Alumni Spotlight: Annemarie Jacir '02

September 10, 2019


The Alumni Spotlight is a place to hear from the School of the Arts alumni community about their journeys as artists and creators.

Annemarie Jacir has been working in independent cinema since 1998 and has written, directed and produced a number of award-winning films including The Satellite Shooters (2001), Until WhenA Few Crumbs for the Birds, and A Post Oslo History. She was named one of Filmmaker magazine's 25 New Faces of Independent Cinema. Jacir’s like twenty impossibles (2003), was the first Arab short film to be an official selection of the Cannes International Film Festival and went on to be a Student Academy Awards finalist, winning more than 15 awards at International festivals including Best Film at the Palm Springs International Festival of Short Films, Chicago International Film Festival, Institute Du Monde Arabe Biennale, Mannheim-Heidelberg Film Festival, and IFP/New York. like twenty impossibles was named one of the ten best films of 2003 by Gavin Smith of Film Comment Magazine.

Jacir’s Salt of this Sea (2008) was the first feature film by a Palestinian woman director, and was Palestine's submission to the 81st Academy Awards for Best Foreign Language Film. The film won the Muhr Arab Award for Best Screenplay at the Dubai International Film Festival, a Cinema in Motion award at the 55th San Sebastian International Film Festival and a FIPRESCI award. Jacir’s When I Saw You (2012) won the NETPAC Critics Award for Best Asian Film at the 63rd Berlin International Film Festival and was selected as the Palestinian entry for the Best Foreign Language Oscar at the 85th Academy Awards.

Jacir is chief curator and founder of the groundbreaking Dreams of a Nation Palestinian cinema project. She has taught at Columbia University, Bethlehem University, Birzeit University and in refugee camps in Palestine and Lebanon. Jacir works as a freelance editor and cinematographer as well as a film curator, and is a board member of Alwan for the Arts, a cultural organization devoted to North African and Middle Eastern art. She is a founding member of the Palestinian Filmmakers’ Collective. In 2011, renowned Chinese director Zhang Yimou selected her to be his first protégée as part of the Rolex Arts Initiative.

Jacir’s Wajib (2017) is one of five films selected for Dubai goes to Cannes, the Cannes Film Market’s pix-in-post industry showcase. Wajib has received support through the Dubai Film Connection co-production platform, where it won the top award, and will receive post-production funding from the Doha Film Institute.

Jacir co-founded Philistine Films, an independent production company, focusing on productions related to the Arab world and Iran. Having been banned from returning to Palestine, she now lives in Amman, Jordan.

Was there a specific faculty member or peer who especially inspired you while at the School of the Arts? If so, who and how?

Two different faculty members inspired me deeply albeit in very different ways. I was lucky to learn the craft of screenwriting with Lewis Cole who pushed me to understand story, structure and even though he was classic in many ways he never made me feel that the unanswered, inexplicable poetry inherent in writing was wrong. In fact, he encouraged it. His love for the craft of writing and his enthusiasm for collaboration left a deep impression on me.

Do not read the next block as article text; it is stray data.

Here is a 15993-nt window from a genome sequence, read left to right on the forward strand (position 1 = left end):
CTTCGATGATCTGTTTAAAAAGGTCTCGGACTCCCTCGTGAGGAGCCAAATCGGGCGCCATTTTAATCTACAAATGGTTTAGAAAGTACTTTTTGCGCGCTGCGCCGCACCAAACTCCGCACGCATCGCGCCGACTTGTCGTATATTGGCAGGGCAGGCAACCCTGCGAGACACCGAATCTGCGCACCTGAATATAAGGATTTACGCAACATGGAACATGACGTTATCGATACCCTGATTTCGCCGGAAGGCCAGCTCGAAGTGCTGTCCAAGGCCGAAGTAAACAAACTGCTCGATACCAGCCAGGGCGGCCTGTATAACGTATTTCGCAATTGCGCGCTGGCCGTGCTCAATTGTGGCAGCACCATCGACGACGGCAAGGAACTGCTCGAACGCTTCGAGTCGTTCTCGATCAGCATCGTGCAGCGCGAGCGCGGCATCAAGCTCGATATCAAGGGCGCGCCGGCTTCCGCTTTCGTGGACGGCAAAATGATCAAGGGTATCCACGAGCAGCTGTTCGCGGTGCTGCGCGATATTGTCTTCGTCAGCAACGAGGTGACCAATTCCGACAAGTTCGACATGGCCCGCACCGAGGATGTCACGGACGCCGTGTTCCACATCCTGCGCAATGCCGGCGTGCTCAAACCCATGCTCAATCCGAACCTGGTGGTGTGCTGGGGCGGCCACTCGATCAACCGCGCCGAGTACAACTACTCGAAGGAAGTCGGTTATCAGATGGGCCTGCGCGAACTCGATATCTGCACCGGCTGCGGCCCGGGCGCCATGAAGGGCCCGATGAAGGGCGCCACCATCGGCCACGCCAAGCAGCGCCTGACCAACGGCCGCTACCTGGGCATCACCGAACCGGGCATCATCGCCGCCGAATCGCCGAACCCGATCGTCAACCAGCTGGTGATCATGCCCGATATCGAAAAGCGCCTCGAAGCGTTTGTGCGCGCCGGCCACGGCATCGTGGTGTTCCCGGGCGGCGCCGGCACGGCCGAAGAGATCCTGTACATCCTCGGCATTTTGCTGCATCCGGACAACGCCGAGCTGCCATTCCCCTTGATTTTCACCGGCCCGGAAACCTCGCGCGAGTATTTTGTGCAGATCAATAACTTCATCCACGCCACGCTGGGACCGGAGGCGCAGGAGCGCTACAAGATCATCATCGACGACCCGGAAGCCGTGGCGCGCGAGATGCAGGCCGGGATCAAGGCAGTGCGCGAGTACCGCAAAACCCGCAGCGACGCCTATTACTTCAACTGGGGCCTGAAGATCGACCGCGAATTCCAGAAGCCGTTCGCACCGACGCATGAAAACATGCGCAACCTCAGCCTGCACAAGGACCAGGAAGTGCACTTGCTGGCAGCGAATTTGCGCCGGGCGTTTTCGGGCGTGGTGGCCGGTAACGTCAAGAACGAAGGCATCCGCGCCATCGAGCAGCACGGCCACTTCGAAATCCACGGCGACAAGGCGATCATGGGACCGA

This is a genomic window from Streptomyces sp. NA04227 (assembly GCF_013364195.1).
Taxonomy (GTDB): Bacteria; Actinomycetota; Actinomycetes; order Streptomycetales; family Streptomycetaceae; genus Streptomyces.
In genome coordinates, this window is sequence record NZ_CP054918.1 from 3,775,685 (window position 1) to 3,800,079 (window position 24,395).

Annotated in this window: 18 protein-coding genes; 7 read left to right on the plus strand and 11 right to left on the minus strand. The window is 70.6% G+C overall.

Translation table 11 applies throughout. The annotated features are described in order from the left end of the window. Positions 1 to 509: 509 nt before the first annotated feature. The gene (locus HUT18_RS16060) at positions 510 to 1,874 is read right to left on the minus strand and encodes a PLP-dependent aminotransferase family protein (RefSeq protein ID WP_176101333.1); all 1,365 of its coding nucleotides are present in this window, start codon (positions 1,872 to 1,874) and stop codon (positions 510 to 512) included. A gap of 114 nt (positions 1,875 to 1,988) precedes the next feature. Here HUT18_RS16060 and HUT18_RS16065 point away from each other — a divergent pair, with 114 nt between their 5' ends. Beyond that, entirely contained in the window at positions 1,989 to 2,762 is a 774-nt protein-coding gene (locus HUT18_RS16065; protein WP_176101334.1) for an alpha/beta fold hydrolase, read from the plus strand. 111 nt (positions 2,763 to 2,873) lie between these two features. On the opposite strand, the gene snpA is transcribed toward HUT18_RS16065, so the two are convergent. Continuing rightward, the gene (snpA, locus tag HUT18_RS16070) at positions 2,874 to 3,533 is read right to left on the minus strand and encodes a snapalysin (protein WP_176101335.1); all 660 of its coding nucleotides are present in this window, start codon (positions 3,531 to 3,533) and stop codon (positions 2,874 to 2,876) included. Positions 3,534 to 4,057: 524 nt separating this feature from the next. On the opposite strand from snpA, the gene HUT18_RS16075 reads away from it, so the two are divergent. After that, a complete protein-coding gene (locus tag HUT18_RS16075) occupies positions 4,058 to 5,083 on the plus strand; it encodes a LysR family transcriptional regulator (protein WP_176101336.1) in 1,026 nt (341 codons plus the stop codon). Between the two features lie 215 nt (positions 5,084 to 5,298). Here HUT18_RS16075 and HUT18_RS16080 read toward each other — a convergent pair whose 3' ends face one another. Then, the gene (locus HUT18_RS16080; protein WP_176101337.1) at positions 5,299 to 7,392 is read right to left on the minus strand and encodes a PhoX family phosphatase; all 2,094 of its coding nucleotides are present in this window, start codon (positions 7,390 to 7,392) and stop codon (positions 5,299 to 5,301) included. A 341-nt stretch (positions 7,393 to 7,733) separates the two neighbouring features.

Richard Peña affected me and influenced me in a whole other way. Richard opened my eyes to films I wasn’t familiar with, with ways of thinking and connecting to the larger world, the world around us. Probably the greatest addition to my film education was also that Richard gave me passes to the New York Film Festival and New Directors/New Films and I didn’t miss a screening. Those films blew my mind and I found my own direction and my own voice through them.

What were the most pressing social/political issues on the minds of the students when you were here?

The political atmosphere was tense. There was a strong resistance to our voices being heard as Arabs, and especially as Palestinians. I remember several disturbing incidents on campus – being spit on at a memorial, receiving death threats which ended with campus police walking us to our homes and to the subway, etc. There was an atmosphere of aggression around us. Nonetheless we were organizing all the time – there was a group of us who felt the need for social justice, equality, and end to violence and occupation was (and is) critical. And despite the hostility we felt around us, I can say we also felt things were changing, that more and more people were open to hear about what is happening in Palestine. I remember a lot of solidarity events, Puerto Rican solidarity, African American solidarity, etc.  So many marginalized people in the United States who could identify with the struggle for equality and freedom. So there was a great feeling of hope. I remember I organized people to go from Columbia down to DC for a Right of Return march. Initially I booked a van, which then turned into a stagecoach bus and then I had to organize a second one as every seat was booked. Those years at Columbia are full of memories from the many demonstrations, teach-ins, and actions we organized both on and off campus. I was always aware of the university’s history of resistance too, and Lewis Cole and many others who were involved in the 1968 protests on campus. I really felt something incredible was happening. And then the tragedy of September 11. An awful moment which also affected our community so much and once again we were thrown back. 

Read more from the "Alumni Spotlight" series

Annemarie Jacir